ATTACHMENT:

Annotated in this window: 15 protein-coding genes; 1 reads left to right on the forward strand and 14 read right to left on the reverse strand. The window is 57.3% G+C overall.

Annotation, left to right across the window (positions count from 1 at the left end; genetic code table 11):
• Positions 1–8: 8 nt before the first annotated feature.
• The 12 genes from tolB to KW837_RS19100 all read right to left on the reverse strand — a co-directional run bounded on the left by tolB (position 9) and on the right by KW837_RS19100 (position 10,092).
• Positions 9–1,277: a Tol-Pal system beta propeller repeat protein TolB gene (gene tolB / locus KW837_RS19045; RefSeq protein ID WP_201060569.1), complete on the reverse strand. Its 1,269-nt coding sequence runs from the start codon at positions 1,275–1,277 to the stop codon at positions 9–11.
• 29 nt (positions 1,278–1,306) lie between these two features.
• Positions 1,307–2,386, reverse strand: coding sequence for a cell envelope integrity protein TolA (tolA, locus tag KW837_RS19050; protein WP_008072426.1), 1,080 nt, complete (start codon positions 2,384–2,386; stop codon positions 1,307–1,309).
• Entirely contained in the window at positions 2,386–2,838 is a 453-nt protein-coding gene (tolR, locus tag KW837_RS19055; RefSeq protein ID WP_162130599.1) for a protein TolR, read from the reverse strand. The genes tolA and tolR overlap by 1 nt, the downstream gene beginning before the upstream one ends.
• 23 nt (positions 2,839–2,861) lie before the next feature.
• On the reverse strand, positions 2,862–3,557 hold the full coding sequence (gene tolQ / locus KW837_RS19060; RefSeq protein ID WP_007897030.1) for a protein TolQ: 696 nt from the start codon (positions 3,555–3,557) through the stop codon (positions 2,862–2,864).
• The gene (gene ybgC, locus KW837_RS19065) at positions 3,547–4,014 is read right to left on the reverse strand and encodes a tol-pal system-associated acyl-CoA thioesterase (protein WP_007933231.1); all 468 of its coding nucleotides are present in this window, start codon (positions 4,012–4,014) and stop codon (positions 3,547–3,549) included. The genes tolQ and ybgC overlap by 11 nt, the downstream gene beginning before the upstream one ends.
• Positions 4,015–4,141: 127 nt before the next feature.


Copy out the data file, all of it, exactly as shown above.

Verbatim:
Annotated in this window: 15 protein-coding genes; 1 reads left to right on the forward strand and 14 read right to left on the reverse strand. The window is 57.3% G+C overall.

Annotation, left to right across the window (positions count from 1 at the left end; genetic code table 11):
• Positions 1–8: 8 nt before the first annotated feature.
• The 12 genes from tolB to KW837_RS19100 all read right to left on the reverse strand — a co-directional run bounded on the left by tolB (position 9) and on the right by KW837_RS19100 (position 10,092).
• Positions 9–1,277: a Tol-Pal system beta propeller repeat protein TolB gene (gene tolB / locus KW837_RS19045; RefSeq protein ID WP_201060569.1), complete on the reverse strand. Its 1,269-nt coding sequence runs from the start codon at positions 1,275–1,277 to the stop codon at positions 9–11.
• 29 nt (positions 1,278–1,306) lie between these two features.
• Positions 1,307–2,386, reverse strand: coding sequence for a cell envelope integrity protein TolA (tolA, locus tag KW837_RS19050; protein WP_008072426.1), 1,080 nt, complete (start codon positions 2,384–2,386; stop codon positions 1,307–1,309).
• Entirely contained in the window at positions 2,386–2,838 is a 453-nt protein-coding gene (tolR, locus tag KW837_RS19055; RefSeq protein ID WP_162130599.1) for a protein TolR, read from the reverse strand. The genes tolA and tolR overlap by 1 nt, the downstream gene beginning before the upstream one ends.
• 23 nt (positions 2,839–2,861) lie before the next feature.
• On the reverse strand, positions 2,862–3,557 hold the full coding sequence (gene tolQ / locus KW837_RS19060; RefSeq protein ID WP_007897030.1) for a protein TolQ: 696 nt from the start codon (positions 3,555–3,557) through the stop codon (positions 2,862–2,864).
• The gene (gene ybgC, locus KW837_RS19065) at positions 3,547–4,014 is read right to left on the reverse strand and encodes a tol-pal system-associated acyl-CoA thioesterase (protein WP_007933231.1); all 468 of its coding nucleotides are present in this window, start codon (positions 4,012–4,014) and stop codon (positions 3,547–3,549) included. The genes tolQ and ybgC overlap by 11 nt, the downstream gene beginning before the upstream one ends.
• Positions 4,015–4,141: 127 nt before the next feature.